Seducing Mr. Darcy, by Gwyn Cready Wins 2009 RITA Award

Seducing Mr. Darcy, by Gwyn Cready (2008)Congratulations go out to author Gwyn Cready, who was awarded a 2009 RITA for her novel Seducing Mr. Darcy in the Best Paranormal Romance category by the Romance Writers of America® (RWA) at last night’s Awards Ceremony held at RWA’s 29th Annual Conference in Washington, D.C. We are so happy that Mr. Darcy seduced the judges as well.

Seducing Mr. Darcy is a sexy time travel novel inspired by Jane Austen’s 1813 novel Pride and Prejudice. Here is the publisher’s description…

Mr. Darcy just isn’t Flip Allison’s style. She prefers novels with hot sex on the bathroom sink to the mannerly, high-tension longing of Jane Austen’s Pride and Prejudice. That is, until she pays a visit to Madame K, who promises a therapeutic massage with an opportunity to “Imagine Yourself in Your Favorite Book.” Somehow, on the way to a sizzling sink-top session with a Venetian Adonis, Flip lands right in the middle of Regency England — and dangerously close to handsome Mr. Darcy. So close, in fact, that she discovers a side of him even Jane Austen couldn’t have imagined.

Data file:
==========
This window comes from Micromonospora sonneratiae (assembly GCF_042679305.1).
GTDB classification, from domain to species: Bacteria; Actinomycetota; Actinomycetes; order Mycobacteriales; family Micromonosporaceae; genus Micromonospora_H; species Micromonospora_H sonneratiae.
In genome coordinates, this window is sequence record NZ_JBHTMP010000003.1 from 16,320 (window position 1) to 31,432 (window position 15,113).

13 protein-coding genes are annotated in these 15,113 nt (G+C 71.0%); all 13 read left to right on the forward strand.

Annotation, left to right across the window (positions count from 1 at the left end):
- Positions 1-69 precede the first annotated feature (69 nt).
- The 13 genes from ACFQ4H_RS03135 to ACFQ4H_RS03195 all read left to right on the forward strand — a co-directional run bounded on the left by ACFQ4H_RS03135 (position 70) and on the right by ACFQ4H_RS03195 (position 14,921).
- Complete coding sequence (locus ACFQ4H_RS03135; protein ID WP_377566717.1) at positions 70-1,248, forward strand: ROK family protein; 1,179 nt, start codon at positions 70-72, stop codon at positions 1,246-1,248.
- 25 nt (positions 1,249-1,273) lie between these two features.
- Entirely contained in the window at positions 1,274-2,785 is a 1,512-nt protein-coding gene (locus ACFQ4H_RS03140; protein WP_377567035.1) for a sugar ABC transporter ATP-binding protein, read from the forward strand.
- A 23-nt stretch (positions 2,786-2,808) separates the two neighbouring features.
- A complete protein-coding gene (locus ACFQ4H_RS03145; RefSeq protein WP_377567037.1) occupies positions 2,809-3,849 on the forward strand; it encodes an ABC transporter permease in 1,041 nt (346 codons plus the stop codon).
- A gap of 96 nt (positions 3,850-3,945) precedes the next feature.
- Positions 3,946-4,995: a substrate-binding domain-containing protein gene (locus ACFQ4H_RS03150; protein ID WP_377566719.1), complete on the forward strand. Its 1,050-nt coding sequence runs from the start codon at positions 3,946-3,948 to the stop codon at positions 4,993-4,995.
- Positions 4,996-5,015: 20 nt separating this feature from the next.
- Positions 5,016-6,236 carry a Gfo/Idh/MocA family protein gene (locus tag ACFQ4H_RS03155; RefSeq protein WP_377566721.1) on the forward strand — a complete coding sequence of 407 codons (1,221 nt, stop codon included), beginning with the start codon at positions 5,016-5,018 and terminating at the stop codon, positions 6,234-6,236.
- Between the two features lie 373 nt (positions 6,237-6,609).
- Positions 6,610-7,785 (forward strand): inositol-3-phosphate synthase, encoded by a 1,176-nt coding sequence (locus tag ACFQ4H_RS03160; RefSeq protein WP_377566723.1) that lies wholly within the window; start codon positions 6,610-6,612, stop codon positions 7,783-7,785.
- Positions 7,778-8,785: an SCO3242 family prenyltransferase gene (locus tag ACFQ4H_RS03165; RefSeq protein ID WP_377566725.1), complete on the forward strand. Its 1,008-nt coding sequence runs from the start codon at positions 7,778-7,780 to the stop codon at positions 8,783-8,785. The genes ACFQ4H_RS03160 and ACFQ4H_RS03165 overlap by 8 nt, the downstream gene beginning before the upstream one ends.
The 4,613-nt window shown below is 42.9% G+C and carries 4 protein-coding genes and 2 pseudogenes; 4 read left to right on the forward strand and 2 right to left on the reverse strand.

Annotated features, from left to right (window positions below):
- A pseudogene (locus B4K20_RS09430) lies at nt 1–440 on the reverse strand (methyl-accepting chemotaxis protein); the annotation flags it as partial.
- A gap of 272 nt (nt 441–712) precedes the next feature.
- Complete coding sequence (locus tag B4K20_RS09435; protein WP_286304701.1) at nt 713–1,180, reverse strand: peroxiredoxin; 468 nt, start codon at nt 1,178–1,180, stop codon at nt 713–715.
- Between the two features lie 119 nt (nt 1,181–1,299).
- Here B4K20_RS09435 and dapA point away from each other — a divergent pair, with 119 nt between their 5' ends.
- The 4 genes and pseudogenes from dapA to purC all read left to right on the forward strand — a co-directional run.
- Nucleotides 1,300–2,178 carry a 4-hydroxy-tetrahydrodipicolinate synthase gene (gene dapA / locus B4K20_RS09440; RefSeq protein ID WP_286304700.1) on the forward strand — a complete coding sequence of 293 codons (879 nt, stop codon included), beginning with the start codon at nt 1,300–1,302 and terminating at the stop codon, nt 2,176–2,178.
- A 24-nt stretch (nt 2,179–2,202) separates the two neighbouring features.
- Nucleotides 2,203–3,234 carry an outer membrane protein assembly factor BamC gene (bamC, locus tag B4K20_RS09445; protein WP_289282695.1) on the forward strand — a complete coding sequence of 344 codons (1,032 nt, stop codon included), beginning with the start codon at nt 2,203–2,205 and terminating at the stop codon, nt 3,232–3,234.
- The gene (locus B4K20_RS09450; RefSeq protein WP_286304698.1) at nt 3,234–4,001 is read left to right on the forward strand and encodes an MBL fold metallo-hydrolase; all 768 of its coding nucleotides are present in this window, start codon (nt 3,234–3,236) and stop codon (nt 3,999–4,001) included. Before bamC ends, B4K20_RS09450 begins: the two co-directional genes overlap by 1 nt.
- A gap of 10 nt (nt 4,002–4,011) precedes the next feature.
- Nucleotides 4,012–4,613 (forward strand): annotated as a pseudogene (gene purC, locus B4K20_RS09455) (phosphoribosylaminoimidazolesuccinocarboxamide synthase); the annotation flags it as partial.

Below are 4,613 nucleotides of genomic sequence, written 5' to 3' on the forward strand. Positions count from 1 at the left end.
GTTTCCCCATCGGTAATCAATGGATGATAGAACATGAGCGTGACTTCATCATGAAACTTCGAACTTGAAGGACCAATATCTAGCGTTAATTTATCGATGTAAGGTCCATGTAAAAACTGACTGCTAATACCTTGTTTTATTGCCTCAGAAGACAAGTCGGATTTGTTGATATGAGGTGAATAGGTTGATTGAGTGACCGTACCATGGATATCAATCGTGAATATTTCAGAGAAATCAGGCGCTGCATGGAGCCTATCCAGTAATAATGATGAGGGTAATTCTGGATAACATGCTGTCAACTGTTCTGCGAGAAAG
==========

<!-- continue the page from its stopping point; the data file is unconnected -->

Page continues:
Waking from her massage, Flip is on top of the world and ready for her upcoming book club — that is, until she notices a new scene in which Darcy and spunky heroine Lizzy Bennet are arguing over…Flip Allison? Her rapturous liaison with Darcy has had disastrous consequences for Austen’s characters — not to mention millions of Pride and Prejudice fans! Flip has twenty-four hours to put the story back on course, and Magnus Knightley, a sexy but imperious scholar whose brooding good looks and infuriating arrogance are decidedly Darcy-like, is the only one who can help. The only problem is, Flip can’t keep her hands off him, either…

Cover image courtesy of Pocket Books © 2008; text Laurel Ann Nattress, Austenprose.com

Seducing Mr. Darcy, by Gwyn Cready – A Review

Seducing Mr. Darcy, Gwen Cready (2008)From the Desk of Christina Boyd

If we are to trust our first impressions, then one glance at the cover of Seducing Mr. Darcy will tell you that it is a bodice ripper of the highest caliber. Can that bronzed god with the ripped chest be Mr. Darcy? Hello! I always wondered what was under that noble mien, and now in this new Pride and Prejudice inspired time travel fantasy author Gwyn Cready reveals all, but only if you’re willing to extend your fancy way beyond anything what dear Jane Austen ever envisioned and just let go, and just enjoy the ride.